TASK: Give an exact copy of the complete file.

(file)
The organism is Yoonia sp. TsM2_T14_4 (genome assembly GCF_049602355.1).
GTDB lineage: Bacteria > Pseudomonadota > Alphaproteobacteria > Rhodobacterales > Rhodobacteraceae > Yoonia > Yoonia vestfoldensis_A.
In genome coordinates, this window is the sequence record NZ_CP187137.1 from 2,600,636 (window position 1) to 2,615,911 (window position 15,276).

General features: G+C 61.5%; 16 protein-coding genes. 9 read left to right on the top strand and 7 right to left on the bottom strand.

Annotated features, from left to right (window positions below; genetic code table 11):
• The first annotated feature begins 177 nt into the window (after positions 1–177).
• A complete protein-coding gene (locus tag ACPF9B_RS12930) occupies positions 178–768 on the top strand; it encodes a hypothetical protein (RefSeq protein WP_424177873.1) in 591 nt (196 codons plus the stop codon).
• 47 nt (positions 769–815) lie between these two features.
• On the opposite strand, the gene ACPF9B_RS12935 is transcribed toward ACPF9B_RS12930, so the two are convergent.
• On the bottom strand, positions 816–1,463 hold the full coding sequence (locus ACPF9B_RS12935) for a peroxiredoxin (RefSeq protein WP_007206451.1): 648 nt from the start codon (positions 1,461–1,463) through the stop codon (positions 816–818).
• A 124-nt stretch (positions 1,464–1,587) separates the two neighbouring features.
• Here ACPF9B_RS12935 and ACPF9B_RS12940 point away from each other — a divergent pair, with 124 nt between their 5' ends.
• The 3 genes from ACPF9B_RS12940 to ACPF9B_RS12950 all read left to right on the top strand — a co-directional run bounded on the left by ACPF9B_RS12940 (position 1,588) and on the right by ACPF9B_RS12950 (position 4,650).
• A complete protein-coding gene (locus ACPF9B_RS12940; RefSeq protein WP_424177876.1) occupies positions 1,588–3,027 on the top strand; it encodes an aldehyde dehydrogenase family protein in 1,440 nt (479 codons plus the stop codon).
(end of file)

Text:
The organism is Yoonia sp. TsM2_T14_4 (genome assembly GCF_049602355.1).
GTDB lineage: Bacteria > Pseudomonadota > Alphaproteobacteria > Rhodobacterales > Rhodobacteraceae > Yoonia > Yoonia vestfoldensis_A.
In genome coordinates, this window is the sequence record NZ_CP187137.1 from 2,600,636 (window position 1) to 2,615,911 (window position 15,276).

General features: G+C 61.5%; 16 protein-coding genes. 9 read left to right on the top strand and 7 right to left on the bottom strand.

Annotated features, from left to right (window positions below; genetic code table 11):
• The first annotated feature begins 177 nt into the window (after positions 1–177).
• A complete protein-coding gene (locus tag ACPF9B_RS12930) occupies positions 178–768 on the top strand; it encodes a hypothetical protein (RefSeq protein WP_424177873.1) in 591 nt (196 codons plus the stop codon).
• 47 nt (positions 769–815) lie between these two features.
• On the opposite strand, the gene ACPF9B_RS12935 is transcribed toward ACPF9B_RS12930, so the two are convergent.
• On the bottom strand, positions 816–1,463 hold the full coding sequence (locus ACPF9B_RS12935) for a peroxiredoxin (RefSeq protein WP_007206451.1): 648 nt from the start codon (positions 1,461–1,463) through the stop codon (positions 816–818).
• A 124-nt stretch (positions 1,464–1,587) separates the two neighbouring features.
• Here ACPF9B_RS12935 and ACPF9B_RS12940 point away from each other — a divergent pair, with 124 nt between their 5' ends.
• The 3 genes from ACPF9B_RS12940 to ACPF9B_RS12950 all read left to right on the top strand — a co-directional run bounded on the left by ACPF9B_RS12940 (position 1,588) and on the right by ACPF9B_RS12950 (position 4,650).
• A complete protein-coding gene (locus ACPF9B_RS12940; RefSeq protein WP_424177876.1) occupies positions 1,588–3,027 on the top strand; it encodes an aldehyde dehydrogenase family protein in 1,440 nt (479 codons plus the stop codon).